In other words, don’t force your customer to choose. Provide your product or service wherever your customer is. Make it simple, make it easy. And … go the extra step to ensure synchronicity within your ubiquity – so that, as Amazon enables, a user can start reading on Kindle on the iPad, and finish on their PC. Same place, same bookmarks, same notes.

Smart. Very smart.

Know Kno No

I can’t figure out what to make of the Kno.

If you haven’t heard of it yet, it’s an e-reader. But not like the iPad, not like the Kindle, and not like the myriad of competing Android-based tablets in the marketplace today.

The Kno is aimed straight at education, and is designed to replicate the physical experience of a book … while adding enhanced digital features. So is every other e-reading tablet, you might think. But not quite. When I say replicate, I mean replicate. As in size … lots of it.

The Kno is not one tablet but two. And it’s not 7″ or 10″ … it’s 14″. Times two.

That’s right … two 14″ tablets joined together that open like a book and aim to faithfully replicate the experience of cracking open a full-size textbook and reading it. Pixel-for-pixel.


Here’s the part that I seem to be terminally confused on: is this a good idea, or is this just slavishly adhering to an old paradigm? In other words … is this the best thing ever, a new revolution in digital technology, or is it just a better buggy whip in the day of the horseless carriage?

I’m not quite sure.

More screen space is always better. But the price … probably $1000, and the size, and the weight, and the probably battery life, and the probable slow user interface (small processor driving a huge screen) … make me think this is not a winner.

But it certainly is intriguing. As long as you don’t try to fit it in your pocket.

Making the Case for iPad E-Book Prices – NYTimes.com

On a typical hardcover, the publisher sets a suggested retail price. Let’s say it is $26. The bookseller will generally pay the publisher $13. Out of that gross revenue, the publisher pays about $3.25 to print, store and ship the book, including unsold copies returned to the publisher by booksellers.

For cover design, typesetting and copy-editing, the publisher pays about 80 cents. Marketing costs average around $1 but may go higher or lower depending on the title. Most of these costs will deline on a per-unit basis as a book sells more copies.

Let’s not forget the author, who is generally paid a 15 percent royalty on the hardcover price, which on a $26 book works out to $3.90. For big best-selling authors — and even occasionally first-time writers whose publishers have taken a risk — the author’s advance may be so large that the author effectively gets a higher slice of the gross revenue. Publishers generally assume they will write off a portion of many authors’ advances because they are not earned back in sales.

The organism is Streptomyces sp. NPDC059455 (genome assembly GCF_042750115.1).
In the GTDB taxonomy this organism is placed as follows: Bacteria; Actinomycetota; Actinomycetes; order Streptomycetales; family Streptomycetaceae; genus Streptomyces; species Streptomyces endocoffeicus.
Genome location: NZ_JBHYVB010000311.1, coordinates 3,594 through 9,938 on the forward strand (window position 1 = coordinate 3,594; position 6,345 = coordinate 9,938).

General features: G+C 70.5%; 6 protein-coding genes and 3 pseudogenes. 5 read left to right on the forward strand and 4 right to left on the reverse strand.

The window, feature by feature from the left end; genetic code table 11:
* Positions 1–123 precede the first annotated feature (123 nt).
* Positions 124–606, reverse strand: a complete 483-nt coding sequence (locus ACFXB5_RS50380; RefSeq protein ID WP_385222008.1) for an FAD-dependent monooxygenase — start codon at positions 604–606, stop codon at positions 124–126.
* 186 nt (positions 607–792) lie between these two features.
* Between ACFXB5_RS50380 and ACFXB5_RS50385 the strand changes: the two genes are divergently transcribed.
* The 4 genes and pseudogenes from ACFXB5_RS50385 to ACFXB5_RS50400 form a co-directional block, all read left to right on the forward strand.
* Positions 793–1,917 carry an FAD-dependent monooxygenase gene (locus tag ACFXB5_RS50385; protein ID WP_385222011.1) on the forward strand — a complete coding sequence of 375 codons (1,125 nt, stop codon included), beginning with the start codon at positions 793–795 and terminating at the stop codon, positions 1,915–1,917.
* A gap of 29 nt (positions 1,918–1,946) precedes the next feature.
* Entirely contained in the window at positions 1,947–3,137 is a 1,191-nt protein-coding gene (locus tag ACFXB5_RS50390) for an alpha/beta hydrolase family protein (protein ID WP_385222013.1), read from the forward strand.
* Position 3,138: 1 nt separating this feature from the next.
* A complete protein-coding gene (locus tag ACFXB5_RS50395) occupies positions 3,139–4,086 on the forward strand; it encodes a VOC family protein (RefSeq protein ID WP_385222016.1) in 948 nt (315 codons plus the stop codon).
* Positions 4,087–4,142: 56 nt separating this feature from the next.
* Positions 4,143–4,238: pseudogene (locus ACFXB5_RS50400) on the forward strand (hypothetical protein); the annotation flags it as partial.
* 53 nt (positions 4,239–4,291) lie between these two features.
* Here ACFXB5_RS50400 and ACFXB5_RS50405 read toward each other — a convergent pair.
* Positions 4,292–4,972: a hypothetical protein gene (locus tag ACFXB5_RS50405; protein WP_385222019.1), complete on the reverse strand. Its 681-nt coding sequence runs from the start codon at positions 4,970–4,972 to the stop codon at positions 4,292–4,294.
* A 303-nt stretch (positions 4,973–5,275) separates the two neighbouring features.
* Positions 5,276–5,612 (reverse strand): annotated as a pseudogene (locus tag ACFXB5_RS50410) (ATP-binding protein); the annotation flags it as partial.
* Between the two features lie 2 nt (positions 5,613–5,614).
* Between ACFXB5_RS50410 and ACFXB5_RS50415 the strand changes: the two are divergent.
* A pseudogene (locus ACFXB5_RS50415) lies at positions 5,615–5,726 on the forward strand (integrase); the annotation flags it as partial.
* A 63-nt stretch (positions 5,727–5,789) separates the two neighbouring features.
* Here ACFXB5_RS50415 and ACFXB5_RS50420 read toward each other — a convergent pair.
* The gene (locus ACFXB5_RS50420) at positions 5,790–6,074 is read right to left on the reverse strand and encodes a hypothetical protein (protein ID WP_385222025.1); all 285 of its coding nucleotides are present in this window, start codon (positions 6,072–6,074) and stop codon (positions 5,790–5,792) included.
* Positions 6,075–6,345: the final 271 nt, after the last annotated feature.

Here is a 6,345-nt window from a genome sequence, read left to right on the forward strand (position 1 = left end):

Without accounting for such write-offs, the publisher is left with $4.05, out of which it must pay overhead for editors, cover art designers, office space and electricity before taking a profit.

via Making the Case for iPad E-Book Prices – NYTimes.com.

New Macmillan Subsidiary, DynamicBooks, Redefines Interactive Textbooks for Higher Education

DynamicBooks, a new subsidiary of Macmillan, unveiled today a new digital publishing platform that allows instructors to freely customize and modify some of today’s most respected textbooks. Using the DynamicBooks’ editing tools, instructors can tailor world-class content to suit their classroom needs by editing existing content or adding new text or media assets. Once instructors “publish” their custom book, their students can choose to purchase either a fully featured digital text or a printed version of the new book.

DynamicBooks was created in close partnership with Ingram Content Group Inc. and utilizes Ingram’s successful VitalSource Bookshelf platform and Lightning Source print-on-demand capability.

via New Macmillan Subsidiary, DynamicBooks, Redefines Interactive Textbooks for Higher Education – Yahoo! Finance.

Here's Why Apple Will Beat Amazon In The Battle For The E-Textbook Market

We made calls to universities that have been evaluating various e-readers and e-book formats and found that most expect to partner with Apple’s iPad in its e-reader initiatives.

This is because:

* Apple already has a massive infrastructure built to promote and distribute its products to universities and it will take time for its competitors to replicate that.

* Amazon and Sony have improved their devices in recent releases but universities are still not satisfied.

* The iPad appears to solve the portability issues and lack of features many universities have cited for not embracing Amazon and Sony readers.

via Here’s Why Apple Will Beat Amazon In The Battle For The E-Textbook Market.

Kindle vs. iPad: Far from over

The day after Apple’s big iPad debut, Amazon reported stellar fourth-quarter results that included a 42% increase in sales and net income up a whopping 71%. Although Kindle and eBook sales still account for only a small segment of revenue — predicted to be about 5% in 2010 according to most analysts — its success continues to be a highlight.

In Amazon’s earnings release, Bezos threw a spotlight on the “millions of people” who own the e-Reader, adding, “When we have both editions, we sell 6 Kindle books for every 10 physical books.”

via Kindle vs. iPad: Far from over – Fortune Brainstorm Tech.

Amazon quietly lets publishers remove DRM from Kindle ebooks » Nieman Journalism Lab

Without a formal announcement, Amazon.com has started allowing authors to publish their ebooks for the Kindle without digital rights management (DRM), the technology that limits how consumers can use the ebooks they’ve bought.

The change appears to have gone in effect around Jan. 15, when a few Kindle publishers spotted changes in Amazon’s Digital Text Platform. A new option gave publishers the choice to “not enable digital rights management.” A science-fiction author named Joseph Rhea appears to have been the first to notice the change. On Jan. 15, Amazon announced an expansion of its Digital Text Platform to non-U.S. authors, but made no mention of DRM changes.